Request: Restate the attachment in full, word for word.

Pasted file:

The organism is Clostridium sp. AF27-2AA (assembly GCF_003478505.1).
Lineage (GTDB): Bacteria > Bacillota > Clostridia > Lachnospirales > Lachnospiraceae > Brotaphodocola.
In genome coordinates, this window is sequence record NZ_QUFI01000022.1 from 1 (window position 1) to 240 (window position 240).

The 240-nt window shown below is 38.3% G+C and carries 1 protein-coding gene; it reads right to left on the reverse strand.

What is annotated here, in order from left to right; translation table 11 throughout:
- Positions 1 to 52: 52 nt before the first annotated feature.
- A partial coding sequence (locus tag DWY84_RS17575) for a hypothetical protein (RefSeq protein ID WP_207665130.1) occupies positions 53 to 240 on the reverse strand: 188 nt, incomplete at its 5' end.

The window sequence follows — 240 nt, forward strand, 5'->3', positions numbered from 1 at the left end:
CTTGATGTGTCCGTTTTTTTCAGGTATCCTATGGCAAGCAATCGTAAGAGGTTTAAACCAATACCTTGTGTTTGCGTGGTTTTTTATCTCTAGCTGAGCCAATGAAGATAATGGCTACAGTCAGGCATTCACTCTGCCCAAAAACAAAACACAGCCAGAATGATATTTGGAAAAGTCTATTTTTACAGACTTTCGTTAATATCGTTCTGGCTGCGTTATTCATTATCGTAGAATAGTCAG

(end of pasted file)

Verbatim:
The organism is Clostridium sp. AF27-2AA (assembly GCF_003478505.1).
Lineage (GTDB): Bacteria > Bacillota > Clostridia > Lachnospirales > Lachnospiraceae > Brotaphodocola.
In genome coordinates, this window is sequence record NZ_QUFI01000022.1 from 1 (window position 1) to 240 (window position 240).

The 240-nt window shown below is 38.3% G+C and carries 1 protein-coding gene; it reads right to left on the reverse strand.

What is annotated here, in order from left to right; translation table 11 throughout:
- Positions 1 to 52: 52 nt before the first annotated feature.
- A partial coding sequence (locus tag DWY84_RS17575) for a hypothetical protein (RefSeq protein ID WP_207665130.1) occupies positions 53 to 240 on the reverse strand: 188 nt, incomplete at its 5' end.

The window sequence follows — 240 nt, forward strand, 5'->3', positions numbered from 1 at the left end:
CTTGATGTGTCCGTTTTTTTCAGGTATCCTATGGCAAGCAATCGTAAGAGGTTTAAACCAATACCTTGTGTTTGCGTGGTTTTTTATCTCTAGCTGAGCCAATGAAGATAATGGCTACAGTCAGGCATTCACTCTGCCCAAAAACAAAACACAGCCAGAATGATATTTGGAAAAGTCTATTTTTACAGACTTTCGTTAATATCGTTCTGGCTGCGTTATTCATTATCGTAGAATAGTCAG